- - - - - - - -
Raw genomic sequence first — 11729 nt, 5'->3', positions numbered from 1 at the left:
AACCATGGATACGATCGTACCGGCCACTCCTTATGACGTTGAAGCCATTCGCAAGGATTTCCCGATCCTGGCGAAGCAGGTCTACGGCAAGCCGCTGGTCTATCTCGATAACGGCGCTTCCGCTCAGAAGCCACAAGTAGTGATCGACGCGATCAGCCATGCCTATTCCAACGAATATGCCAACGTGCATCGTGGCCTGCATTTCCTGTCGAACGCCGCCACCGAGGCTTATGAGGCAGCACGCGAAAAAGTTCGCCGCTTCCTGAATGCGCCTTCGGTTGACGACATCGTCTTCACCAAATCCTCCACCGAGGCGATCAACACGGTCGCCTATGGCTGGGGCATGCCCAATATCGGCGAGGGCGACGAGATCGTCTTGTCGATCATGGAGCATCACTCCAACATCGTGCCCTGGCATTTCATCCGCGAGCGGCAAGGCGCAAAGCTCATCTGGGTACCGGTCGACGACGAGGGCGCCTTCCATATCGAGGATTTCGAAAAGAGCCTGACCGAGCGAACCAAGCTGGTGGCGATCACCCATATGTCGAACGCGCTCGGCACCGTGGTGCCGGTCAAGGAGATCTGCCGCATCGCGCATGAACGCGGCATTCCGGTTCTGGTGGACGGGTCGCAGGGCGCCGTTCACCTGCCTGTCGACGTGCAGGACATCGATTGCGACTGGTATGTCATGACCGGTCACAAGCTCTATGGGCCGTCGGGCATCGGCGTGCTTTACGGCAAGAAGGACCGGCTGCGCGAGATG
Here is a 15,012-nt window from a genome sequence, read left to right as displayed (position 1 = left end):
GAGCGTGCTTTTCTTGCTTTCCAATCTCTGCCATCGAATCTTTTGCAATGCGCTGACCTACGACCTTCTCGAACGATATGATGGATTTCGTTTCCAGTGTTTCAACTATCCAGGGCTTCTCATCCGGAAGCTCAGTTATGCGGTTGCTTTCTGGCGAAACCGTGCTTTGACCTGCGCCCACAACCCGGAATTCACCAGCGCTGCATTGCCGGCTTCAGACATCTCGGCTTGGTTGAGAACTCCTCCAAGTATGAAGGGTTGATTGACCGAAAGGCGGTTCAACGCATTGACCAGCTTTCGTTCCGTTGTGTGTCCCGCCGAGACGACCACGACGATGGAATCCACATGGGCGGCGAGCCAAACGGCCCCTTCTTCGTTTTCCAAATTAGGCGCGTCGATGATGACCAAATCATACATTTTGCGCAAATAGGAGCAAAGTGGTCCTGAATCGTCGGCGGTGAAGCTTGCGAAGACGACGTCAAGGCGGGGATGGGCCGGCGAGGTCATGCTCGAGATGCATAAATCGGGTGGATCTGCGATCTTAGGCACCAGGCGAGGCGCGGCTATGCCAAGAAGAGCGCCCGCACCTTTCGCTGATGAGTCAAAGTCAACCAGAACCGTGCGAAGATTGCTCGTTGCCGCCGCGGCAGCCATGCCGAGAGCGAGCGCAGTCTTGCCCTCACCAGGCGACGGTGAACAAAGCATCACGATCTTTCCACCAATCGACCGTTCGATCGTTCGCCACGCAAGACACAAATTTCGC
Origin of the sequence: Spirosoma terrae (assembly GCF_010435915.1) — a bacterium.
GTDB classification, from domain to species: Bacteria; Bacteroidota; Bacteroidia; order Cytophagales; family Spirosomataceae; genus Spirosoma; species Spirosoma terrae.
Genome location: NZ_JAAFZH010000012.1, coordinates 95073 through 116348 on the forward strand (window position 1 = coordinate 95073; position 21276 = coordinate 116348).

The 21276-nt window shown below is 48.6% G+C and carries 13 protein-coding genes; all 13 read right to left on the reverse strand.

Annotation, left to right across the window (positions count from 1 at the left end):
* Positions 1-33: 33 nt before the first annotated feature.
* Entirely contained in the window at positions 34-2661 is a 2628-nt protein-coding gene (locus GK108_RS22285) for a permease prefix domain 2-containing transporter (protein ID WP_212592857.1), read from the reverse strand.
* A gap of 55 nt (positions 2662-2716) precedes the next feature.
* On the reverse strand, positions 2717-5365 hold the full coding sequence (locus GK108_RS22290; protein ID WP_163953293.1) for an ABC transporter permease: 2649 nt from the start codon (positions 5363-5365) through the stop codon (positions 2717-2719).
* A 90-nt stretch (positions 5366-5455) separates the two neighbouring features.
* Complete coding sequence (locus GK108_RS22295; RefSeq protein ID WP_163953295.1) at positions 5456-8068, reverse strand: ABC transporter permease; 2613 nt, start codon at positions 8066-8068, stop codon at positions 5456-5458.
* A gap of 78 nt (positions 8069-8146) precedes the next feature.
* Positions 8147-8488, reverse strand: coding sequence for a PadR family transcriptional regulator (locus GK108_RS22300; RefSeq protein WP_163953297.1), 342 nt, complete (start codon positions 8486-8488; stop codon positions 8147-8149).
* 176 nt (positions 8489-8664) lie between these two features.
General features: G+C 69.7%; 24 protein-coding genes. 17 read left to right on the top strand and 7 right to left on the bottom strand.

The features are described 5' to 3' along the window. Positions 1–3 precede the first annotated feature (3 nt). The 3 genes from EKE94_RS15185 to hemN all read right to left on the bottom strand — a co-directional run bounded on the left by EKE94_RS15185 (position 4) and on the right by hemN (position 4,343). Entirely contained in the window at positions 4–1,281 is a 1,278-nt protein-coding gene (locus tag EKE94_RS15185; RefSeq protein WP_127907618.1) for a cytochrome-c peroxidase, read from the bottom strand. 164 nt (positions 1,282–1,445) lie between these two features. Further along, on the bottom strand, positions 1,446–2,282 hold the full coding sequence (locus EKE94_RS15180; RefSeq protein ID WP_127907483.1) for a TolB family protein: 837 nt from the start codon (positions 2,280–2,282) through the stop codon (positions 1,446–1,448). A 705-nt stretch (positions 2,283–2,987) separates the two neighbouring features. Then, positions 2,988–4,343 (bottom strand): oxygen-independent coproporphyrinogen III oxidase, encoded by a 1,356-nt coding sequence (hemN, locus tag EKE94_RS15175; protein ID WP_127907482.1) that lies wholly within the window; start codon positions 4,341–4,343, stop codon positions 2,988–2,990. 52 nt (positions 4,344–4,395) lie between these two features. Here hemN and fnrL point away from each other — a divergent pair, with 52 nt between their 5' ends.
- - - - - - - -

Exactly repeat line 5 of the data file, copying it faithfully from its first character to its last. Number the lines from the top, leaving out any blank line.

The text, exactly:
Origin of the sequence: Spirosoma terrae (assembly GCF_010435915.1) — a bacterium.